Thomas Hobbes and John Locke have authored two works that have had a significant impact on political philosophy. In the “Leviathan” by Hobbes and “Two Treatises of Government” by Locke, the primary focus was to analyze human nature to determine the most suitable type of government for humankind. They will have confounding results. Hobbes concluded that an unlimited sovereign is the only option, and would offer the most for the people, while for Locke such an idea was without merit. He believed that the government should be limited, ruling under the law, with divided powers, and with continued support from its citizens. With this paper I will argue that Locke had a more realistic approach to identifying the human characteristics that organize people into societies, and is effective in persuading us that a limited government is the best government.
Thomas Hobbes believes that the optimal form of authority is one that has absolute power over its people, consisting of just one person who will retain the exclusive ability to oversee and decide on all of society’s issues. This Sovereign will be constituted by a social contract with the people. With that, the Sovereign will hold all of the citizens’ rights, and will be permitted to act in whichever way he or she deems necessary. The philosopher comes to this conclusion with deductive reasoning, utilizing a scientific method with straightforward arguments to prove his point.
The foremost aspects to consider from the Leviathan are Hobbes’s views on human nature, what the state of nature consists of, and what role morality plays. Hobbes assumes, taking the position of a scientist, that humans are “bodies in motion.” In other words, simple mechanical existences motivated solely to gain sati...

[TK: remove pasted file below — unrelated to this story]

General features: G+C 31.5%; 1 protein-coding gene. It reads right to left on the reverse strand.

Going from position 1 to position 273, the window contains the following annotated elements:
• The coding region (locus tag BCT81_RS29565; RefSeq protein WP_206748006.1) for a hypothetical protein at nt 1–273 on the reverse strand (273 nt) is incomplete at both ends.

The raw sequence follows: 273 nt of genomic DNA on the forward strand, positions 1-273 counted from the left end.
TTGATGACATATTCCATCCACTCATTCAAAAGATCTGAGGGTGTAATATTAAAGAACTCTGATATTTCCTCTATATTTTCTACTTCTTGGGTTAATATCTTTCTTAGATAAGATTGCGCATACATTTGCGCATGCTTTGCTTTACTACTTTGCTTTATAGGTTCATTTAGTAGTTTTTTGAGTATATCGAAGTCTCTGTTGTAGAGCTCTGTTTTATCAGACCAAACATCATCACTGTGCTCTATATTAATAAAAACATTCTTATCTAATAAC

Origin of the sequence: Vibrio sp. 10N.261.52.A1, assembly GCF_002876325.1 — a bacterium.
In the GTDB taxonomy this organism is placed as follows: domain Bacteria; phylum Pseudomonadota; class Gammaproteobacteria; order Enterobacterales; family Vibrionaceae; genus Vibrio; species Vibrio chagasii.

... middle of paper ...
...y will consent to this, and bring in a sovereign that will also operate under the law. Also, that sovereign will have to operate with checks and balances, under a government with divided powers. The difference with Hobbes is that if any powerful invader that takes over the land that you reside with the intent to be the sovereign is not allowed. As mentioned, such an action permits the people to declare war with this presumed authority. That also extends to the situation in which those citizens were unsatisfied with the government that they had initially consented to.
Feinberg, Joel, and R. Shafer-Landau. Reason and Responsibility. 10. Belmont, CA: Wadsworth, 1999. 493-494
Hobbes, Thomas. Leviathan. New York: Oxford University Press, 1996. 84. Print.
Locke, John. Two Treatises of Government. Cambridge: University Press, Cambridge, 1960. 271. Print.